• Part of being a Christian is turning your back on your own righteousness and clinging to the righteousness of Christ.
      • This is an ongoing problem, in every trial, until we die
  • Is the Book of Job simply giving us an explanation of why we suffer?
    • We all want to know why we suffer
      • Job never knew the heavenly events that led to his suffering
      • At the end of Job we still do not know why
      • We do know who brought the suffering and who can take it away
    • We want to know why good things happen to good people
      • RC Sproul Jr “that only happened one time and he volunteered for it”
  • In this study we will seek to understand the true theme of Job
    • The real theme to the Book of Job is not suffering
    • The real theme is legalism
    • Satan is accusing Job of being a legalist
      • Job does good things with the expectation of being rewarded with good things
      • The idea that Job could put God into debt
  • The one thing that saves us from legalism
    • Is the good person that bad things happened to
    • In Christ alone we are delivered from legalism
  • The NT is filled with people receiving good things that they had no right to get
    • And the scandal that erupted from it.

~ Mark

About Mark Webb
Mark is Pastor and Senior Elder at Grace Bible Church.  In addition, he has traveled to speak at conferences throughout the United States, as well as, Mexico, Canada and Europe. In Dallas, TX, on the family cotton farm, he learned to shepherd at a young age. He received a B.A. from Rice University in Houston and went on to pastor churches in Wyoming, Tennessee and currently in Mississippi. He and his wife, Linda, have been married for forty-two years and have three adult children, and eight grandchildren. Visit Grace Bible Church’s Grace Messenger.

Books at a Glance July 23, 2015

Learn More About Books at a Glance ♦
Hi, I’m Fred Zaspel, editor at Books at a Glance. If you are anything at all like me, books are a huge part of your life. King Solomon famously said that of the making of many books there is no end – but somehow we are okay with that. What a wonderful medium of communication and learning books are! But there is the frustration of keeping up. And there is the frustration of selection – knowing which books to buy next. Books at a Glance was created to help with just these frustrations. Our staff keeps up with all the newest and best in Christian publishing in order to keep our members informed and up to date. Much more than a book review service, we summarize the contents and thought of each book, so that you can digest a book in minutes. Each summary is an accurate and comprehensive yet brief and concise presentation of the entire book, chapter by chapter, delivered directly to your computer, iPad, or cell phone every week. And in just minutes you will become acquainted with the contents and arguments of each new book. Books at a Glance distinguishes itself as a book summary service that focuses on the newest and the best of Christian publications. Along with these summaries we also provide: book reviews, author interviews, author blogs, etc. In all, we trust this will be a site of real value for you. Check us out. We are excited about our work, and I think you will be too. Blessings, Fred Zaspel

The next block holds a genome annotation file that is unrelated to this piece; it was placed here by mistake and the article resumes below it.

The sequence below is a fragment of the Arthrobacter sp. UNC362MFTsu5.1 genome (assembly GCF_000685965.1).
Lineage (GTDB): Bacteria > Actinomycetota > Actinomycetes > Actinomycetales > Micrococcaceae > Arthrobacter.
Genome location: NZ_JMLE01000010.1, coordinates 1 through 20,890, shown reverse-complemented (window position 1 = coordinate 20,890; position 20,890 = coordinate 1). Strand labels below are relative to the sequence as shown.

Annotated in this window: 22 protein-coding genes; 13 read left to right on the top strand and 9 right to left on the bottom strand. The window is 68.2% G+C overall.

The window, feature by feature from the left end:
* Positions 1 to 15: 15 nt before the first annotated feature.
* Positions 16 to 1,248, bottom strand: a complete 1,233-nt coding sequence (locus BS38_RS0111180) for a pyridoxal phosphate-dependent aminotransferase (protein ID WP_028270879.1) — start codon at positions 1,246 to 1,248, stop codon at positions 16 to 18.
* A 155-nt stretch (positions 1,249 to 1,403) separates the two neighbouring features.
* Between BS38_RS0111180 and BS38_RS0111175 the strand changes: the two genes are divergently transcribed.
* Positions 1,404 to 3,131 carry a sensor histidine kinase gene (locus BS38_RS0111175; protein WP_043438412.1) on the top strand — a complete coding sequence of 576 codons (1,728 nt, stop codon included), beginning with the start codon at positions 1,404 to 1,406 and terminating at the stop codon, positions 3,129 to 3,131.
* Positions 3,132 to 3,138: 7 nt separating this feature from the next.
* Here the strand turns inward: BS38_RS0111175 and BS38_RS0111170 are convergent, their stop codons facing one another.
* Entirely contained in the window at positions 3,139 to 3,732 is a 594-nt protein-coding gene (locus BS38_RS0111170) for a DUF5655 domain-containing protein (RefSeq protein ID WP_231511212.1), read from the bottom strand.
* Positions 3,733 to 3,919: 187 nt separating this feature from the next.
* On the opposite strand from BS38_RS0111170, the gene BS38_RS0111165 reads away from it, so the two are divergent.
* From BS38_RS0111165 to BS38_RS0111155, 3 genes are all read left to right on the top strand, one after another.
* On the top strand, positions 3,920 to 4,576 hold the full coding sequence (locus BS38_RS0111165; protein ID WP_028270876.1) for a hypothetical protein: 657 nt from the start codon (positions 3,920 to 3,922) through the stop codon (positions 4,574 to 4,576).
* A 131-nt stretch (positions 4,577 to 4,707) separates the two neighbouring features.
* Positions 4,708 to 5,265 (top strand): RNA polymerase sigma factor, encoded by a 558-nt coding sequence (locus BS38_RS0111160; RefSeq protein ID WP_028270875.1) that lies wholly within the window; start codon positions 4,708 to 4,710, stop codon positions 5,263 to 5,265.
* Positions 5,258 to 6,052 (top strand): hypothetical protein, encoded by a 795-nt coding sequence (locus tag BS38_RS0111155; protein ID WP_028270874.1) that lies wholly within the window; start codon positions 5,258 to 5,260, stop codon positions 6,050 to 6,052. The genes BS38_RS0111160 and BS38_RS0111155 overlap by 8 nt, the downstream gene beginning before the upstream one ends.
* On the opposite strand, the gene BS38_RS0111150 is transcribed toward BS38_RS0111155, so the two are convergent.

Greetings from Books At a Glance!

We had a handfull of resources this week for you, including our summary of G. K. Beale’s Handbook on the New Testament Use of the Old Testament: Exegesis and Interpretation. Check them all out below.

Book Summary
Handbook on the New Testament Use of the Old Testament: Exegesis and Interpretation HANDBOOK ON THE NEW TESTAMENT USE OF THE OLD TESTAMENT: EXEGESIS AND INTERPRETATION, by Gregory K. Beale
Beale’s purpose is to “provide a short guide to the use of OT citations and allusions in the NT. The intended audience is serious-minded Christians, students, and pastors, with the hope that even scholars might benefit” (xvii). Rather than attempting thorough discussions of each topic in the book, Beale focuses on his own methodology for studying Old Testament quotations, allusions, and echoes, while discussing the tools needed for executing this task. The end of the book contains a select bibliography on this subject. […] Continue Reading
Book Reviews
WALKING WITH GOD IN THE SEASON OF MOTHERHOOD: AN ELEVEN-WEEK DEVOTIONAL BIBLE STUDY, by Melissa Kruger WALKING WITH GOD IN THE SEASON OF MOTHERHOOD: AN ELEVEN-WEEK DEVOTIONAL BIBLE STUDY, by Melissa Kruger
Many moms come to Sunday worship with a disheveled heart. On one hand, they are starving for the preached Word of God and the fellowship of the saints. On the other, they don’t know how long they will actually be able to sit under it, how many lines of their favorite song they will get out, or if they will ever really be able to a […] Continue Reading
Beginning Biblical Hebrew Review of BEGINNING BIBLICAL HEBREW: A GRAMMAR AND ILLUSTRATED READER, by John Cook and Robert Holmstedt
John Cook and Robert Holmstedt make a remarkable contribution to Hebrew pedagogy with their 2013 publication, Beginning Biblical Hebrew (BBH): A Grammar and Illustrated Reader (Baker). They join a growing movement of those who seek to improve upon a grammar-translation model with a communicative approach (e.g. Randal […] Continue Reading
Author Interview
Loving the Old Testament Interview with Alec Motyer, A CHRISTIAN’S POCKET GUIDE TO LOVING THE OLD TESTAMENT